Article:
One thing that quickly becomes clear is that DSA socialists are a factional bunch, and new splinter movements are perpetually rising up to challenge the old guard. Several of the caucuses represented on the panel had just been formed in the past year or two. And while the libertarian-socialist group is the oldest continually-running DSA caucuses, it, unfortunately, seems out of step with the others, all of which seem to envision a dramatically larger role for the state and less room for private enterprise.
The Bread & Roses Caucus, for example, aims to fuse "a reborn and mighty workers' movement" with the smaller Socialist Movement and advocate for things like Bernie 2020, Medicare for All, and the Green New Deal, according to a panelist named Neil. He says the '90s and 2000s "will hopefully be the nadir of the socialist movement."
The Socialist Majority Caucus, meanwhile, wants to "directly confront capitalist economic and political power," says panelist Renée Paradis. It's hoping to move beyond the inter-DSA struggles that have consumed a lot of the party's time in the past few years—a result of the group effectively going "from a series of book clubs to a mass organization overnight" in 2016, she says—and help usher in a permanent socialist majority in the U.S. electorate.
The North Star Caucus, perhaps the most conventional of the bunch, is concerned with countering Trump and "the far right" first and foremost, according to audience member Ethan, who happens to be a North Star member. He said their "view reflects the more Michael Harrington vision" of the party. Harrington was a 20th century author and labor organizer who, in the 1960s, debated free market advocates like Milton Friedman and William F. Buckley Jr. and also objected to more radical contingents of the young left. He went on to help form and then chair the DSA, believing that socialists must work within the Democratic Party. The divide between work-from-within partisan politics on the one hand and radical activism on the other is one that will be familiar to many libertarians.
Ethan volunteers this information from the audience because the North Star panelist, Miriam Bensman, is running late.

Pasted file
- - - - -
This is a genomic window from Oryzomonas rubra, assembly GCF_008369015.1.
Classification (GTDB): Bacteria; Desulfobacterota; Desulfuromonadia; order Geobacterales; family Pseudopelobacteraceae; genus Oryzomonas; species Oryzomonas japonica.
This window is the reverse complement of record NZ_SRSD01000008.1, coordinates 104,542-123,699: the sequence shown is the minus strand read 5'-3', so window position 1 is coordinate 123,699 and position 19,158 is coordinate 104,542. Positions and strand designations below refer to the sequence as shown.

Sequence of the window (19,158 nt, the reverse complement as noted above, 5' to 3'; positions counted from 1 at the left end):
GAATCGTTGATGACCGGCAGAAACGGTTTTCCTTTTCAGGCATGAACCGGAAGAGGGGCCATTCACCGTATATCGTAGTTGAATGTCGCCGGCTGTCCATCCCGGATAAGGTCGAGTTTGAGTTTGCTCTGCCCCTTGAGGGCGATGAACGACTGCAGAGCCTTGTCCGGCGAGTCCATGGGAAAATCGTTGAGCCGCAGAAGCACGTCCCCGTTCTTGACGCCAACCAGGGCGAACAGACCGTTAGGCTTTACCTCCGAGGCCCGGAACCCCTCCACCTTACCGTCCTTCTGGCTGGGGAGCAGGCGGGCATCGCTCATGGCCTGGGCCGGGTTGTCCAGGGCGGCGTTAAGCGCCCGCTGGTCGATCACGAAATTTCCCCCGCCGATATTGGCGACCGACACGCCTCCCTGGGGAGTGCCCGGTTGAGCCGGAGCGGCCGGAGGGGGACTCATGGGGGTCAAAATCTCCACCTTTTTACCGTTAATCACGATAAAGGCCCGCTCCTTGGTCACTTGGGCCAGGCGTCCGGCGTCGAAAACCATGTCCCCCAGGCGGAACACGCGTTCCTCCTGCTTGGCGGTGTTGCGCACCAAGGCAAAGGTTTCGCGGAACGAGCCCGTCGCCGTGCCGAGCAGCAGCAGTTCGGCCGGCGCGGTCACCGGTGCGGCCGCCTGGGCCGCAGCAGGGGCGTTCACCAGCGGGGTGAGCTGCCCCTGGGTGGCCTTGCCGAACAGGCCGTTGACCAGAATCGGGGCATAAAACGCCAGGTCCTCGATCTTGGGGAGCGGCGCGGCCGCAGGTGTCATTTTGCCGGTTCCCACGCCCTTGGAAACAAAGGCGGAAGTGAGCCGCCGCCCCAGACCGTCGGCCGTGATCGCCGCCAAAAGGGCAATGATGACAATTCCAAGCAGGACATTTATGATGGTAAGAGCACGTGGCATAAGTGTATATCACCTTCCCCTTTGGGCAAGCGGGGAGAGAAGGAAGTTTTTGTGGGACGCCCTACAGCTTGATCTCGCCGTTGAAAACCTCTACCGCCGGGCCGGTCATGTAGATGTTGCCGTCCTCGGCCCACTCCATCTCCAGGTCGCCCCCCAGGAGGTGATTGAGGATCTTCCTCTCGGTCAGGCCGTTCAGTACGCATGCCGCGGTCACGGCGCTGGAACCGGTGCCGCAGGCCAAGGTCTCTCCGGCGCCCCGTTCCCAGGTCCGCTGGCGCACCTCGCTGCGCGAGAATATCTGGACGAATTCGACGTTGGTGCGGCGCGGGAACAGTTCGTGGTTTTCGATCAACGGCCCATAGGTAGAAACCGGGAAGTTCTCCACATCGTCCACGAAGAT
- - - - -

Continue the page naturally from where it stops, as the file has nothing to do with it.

When Bensman arrives, she apologizes to everyone in the room for "overestimating the [Metropolitan Transit Authority's] capacity," and folks snicker. I hate when people ask libertarians about using public roads, so I promise myself not to use her comment to set up some snark about government-run transit. I slip out to catch a different panel, where another speaker is also late. As I enter, she apologizes, then blames the unreliability of the New York City subway. I amend my position. I will not snark, but I will…mention this.
There is no free lunch at the socialist conference, so we all break. Outside, the anti-Sanders crowd is now arguing with several police officers, who are telling them they must move and can't hand out flyers right in front of a school. The group is trying to make the cops see how important it is that they counter the message of those inside. The cops look bored.
While watching, I strike up a conversation with Paradis, the panelist from earlier. I tell her I enjoyed hearing about DSA infighting because it makes me feel better about faction-splitting within libertarian circles. She says electoral politics are her main concern, but she came to the DSA from more standard liberal circles after looking at more progressive political issues and solutions through a more systematic and class-conscious lens. She appreciates the DSA for elevating concerns often ignored by mainstream politics.
I tell her, more or less, same, but for libertarianism. So many of the people I know in libertarian politics are working on the same issues that keep coming up at the conference—criminal justice reform, immigration reform, barriers to health care and employment among the working classes, crony capitalism and the unfair advantages it creates. All the ways an overreaching government hits more marginalized people and communities harder.
"Not just lowering taxes and gun rights," I say. She nods, then gives me a look that seems skeptical, though I may be projecting. I am dead serious, of course, but this is not a place where I expect to be believed. Then Paradis says, "I'm really hung over."